It remains to be seen whether those concessions are enough to get workers to vote for these deals. A branch of the International Association of Machinists and Aerospace Workers union rejected a deal last week that didn't include those extra days off, so they are back at the table now working on a new pact. Two smaller unions did approve their deals, but the nine other unions will be counting their votes at various times over the next two months.
The two biggest unions that held out the longest — the Brotherhood of Locomotive Engineers and Trainmen union that represents engineers, and the Transportation Division of the International Association of Sheet Metal, Air, Rail and Transportation Workers union that represents conductors — aren't expected to report the results of their votes until mid November. Members of those unions are still waiting to see all the details of the deals that Biden announced last Thursday because lawyers are still finalizing everything before the full agreements get released.
That puts any potential for a strike out beyond the midterm elections, which mitigates the potential political impact of the talks for Biden and the Democrats. If any of the unions do reject their contracts, Congress could still be forced to step in.
Recently retired engineer Marilee Taylor, who left the railroad in Chicago after more than 30 years earlier this year when BNSF imposed the strictest attendance policy in the industry, said she doesn't think the tentative agreements do enough to address the schedule and workload concerns after the major railroads eliminated nearly one-third of their workforces over the past six years. Unions say the railroads' strict policies make it hard to take any time off without a penalty.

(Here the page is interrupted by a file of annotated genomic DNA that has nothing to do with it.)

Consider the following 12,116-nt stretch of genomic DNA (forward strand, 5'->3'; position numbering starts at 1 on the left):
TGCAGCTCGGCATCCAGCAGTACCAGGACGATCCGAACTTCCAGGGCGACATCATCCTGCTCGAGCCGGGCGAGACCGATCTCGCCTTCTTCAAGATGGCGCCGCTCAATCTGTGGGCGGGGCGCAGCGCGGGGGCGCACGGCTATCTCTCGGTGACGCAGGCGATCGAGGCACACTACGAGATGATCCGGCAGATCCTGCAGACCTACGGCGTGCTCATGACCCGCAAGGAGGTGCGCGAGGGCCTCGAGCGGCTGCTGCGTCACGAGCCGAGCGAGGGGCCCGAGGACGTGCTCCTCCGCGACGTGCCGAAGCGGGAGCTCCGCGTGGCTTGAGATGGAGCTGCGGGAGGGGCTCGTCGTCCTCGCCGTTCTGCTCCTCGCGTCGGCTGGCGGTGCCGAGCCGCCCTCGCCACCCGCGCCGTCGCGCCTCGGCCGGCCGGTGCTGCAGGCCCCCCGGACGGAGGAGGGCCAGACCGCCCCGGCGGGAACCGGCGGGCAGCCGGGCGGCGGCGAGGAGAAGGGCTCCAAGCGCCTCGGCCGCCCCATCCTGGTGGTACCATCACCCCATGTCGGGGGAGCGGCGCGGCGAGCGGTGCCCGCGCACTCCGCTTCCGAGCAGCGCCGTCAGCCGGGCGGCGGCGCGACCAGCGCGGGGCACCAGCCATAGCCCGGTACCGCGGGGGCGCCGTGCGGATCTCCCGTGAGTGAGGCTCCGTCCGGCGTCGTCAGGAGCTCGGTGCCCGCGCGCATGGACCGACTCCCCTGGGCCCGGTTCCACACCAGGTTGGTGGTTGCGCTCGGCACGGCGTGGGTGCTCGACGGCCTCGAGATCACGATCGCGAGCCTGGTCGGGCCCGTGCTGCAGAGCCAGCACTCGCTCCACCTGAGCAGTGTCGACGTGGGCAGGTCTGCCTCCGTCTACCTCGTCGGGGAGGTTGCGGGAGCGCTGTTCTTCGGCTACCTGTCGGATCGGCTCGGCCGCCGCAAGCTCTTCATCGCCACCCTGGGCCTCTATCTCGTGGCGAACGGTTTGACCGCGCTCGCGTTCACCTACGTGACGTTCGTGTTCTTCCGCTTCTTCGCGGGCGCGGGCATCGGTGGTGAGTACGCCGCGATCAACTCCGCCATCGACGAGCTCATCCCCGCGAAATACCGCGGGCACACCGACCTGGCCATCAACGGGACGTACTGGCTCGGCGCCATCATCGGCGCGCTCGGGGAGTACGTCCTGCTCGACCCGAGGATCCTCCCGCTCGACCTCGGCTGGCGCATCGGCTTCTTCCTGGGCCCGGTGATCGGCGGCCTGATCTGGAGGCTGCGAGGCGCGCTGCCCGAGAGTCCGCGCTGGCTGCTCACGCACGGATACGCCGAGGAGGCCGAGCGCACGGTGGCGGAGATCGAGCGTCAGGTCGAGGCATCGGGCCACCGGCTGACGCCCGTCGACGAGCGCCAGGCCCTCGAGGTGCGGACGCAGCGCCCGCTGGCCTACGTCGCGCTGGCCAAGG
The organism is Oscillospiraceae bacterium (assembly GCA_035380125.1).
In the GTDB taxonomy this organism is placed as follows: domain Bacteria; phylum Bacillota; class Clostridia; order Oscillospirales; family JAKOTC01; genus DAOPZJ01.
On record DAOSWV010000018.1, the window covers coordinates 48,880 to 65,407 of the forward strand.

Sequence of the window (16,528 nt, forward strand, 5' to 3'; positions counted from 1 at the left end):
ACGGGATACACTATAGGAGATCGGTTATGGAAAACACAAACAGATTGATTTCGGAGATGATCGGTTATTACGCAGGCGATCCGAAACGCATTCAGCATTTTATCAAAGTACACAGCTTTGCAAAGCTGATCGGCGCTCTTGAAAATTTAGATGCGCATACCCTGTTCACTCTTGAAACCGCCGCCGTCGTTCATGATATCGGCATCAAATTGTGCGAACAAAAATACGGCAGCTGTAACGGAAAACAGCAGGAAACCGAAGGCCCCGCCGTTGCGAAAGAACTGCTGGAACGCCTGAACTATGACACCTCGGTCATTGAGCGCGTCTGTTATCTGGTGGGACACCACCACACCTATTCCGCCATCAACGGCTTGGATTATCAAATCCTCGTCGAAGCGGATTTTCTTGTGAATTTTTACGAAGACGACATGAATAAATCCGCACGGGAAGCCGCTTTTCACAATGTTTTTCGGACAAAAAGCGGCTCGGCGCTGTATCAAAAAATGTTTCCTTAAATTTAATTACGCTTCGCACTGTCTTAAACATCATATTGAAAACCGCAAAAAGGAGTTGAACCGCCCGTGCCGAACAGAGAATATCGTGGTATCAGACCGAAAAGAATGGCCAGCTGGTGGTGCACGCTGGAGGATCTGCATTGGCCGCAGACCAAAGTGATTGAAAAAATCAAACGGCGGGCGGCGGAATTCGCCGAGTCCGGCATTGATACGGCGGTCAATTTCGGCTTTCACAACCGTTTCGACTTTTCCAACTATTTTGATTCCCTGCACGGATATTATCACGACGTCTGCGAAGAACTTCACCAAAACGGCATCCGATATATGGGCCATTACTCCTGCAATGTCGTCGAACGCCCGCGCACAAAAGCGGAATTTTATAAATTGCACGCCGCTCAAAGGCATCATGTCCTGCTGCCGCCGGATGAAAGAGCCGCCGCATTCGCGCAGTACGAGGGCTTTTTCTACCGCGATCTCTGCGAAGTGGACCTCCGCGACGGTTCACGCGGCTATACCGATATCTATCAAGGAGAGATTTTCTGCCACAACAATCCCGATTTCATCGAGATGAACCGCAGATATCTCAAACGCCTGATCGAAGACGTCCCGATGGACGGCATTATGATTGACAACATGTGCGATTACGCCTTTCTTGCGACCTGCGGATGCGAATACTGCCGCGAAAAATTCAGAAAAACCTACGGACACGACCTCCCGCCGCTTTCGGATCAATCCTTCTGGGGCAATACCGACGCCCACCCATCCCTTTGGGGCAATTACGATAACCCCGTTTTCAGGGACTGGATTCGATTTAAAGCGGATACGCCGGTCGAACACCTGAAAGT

“The issue remains we're working fatigued," said Taylor, who is active with the Railroad Workers United coalition that urged workers to go on strike. "The safety of ourselves, our coworkers and the people that we serve — whose communities we run through — are at risk .... These conditions are losing many, many workers who cannot maintain 90% of their every breathing moment in service or at the behest of the railroad.”
Norfolk Southern engineer Hugh Sawyer said it's hard to tell how many workers will ultimately vote for these deals because they might decide these agreements are the best they can get, although he said he's not hearing many people happy with them. Even if they remain frustrated, workers may not be willing to go on strike and risk having Congress intervene and impose a contract on them that could be worse than what the unions agreed to.
“We’re sick and tired of the way we’re treated out there,” said Sawyer, a 34-year veteran of the railroad who serves as treasurer of the Railroad Workers United group that includes workers from all the unions. “There's a lot of anger out there.”
One example of the schedule challenges rail workers face is that Sawyer just had outpatient surgery done earlier this week on one of his days off, but he has no idea when he'll be able to schedule an appointment to have the stitches removed from his head next week because he'll be on call then and doesn't know when he'll be working.
“It's just ridiculous,” he said.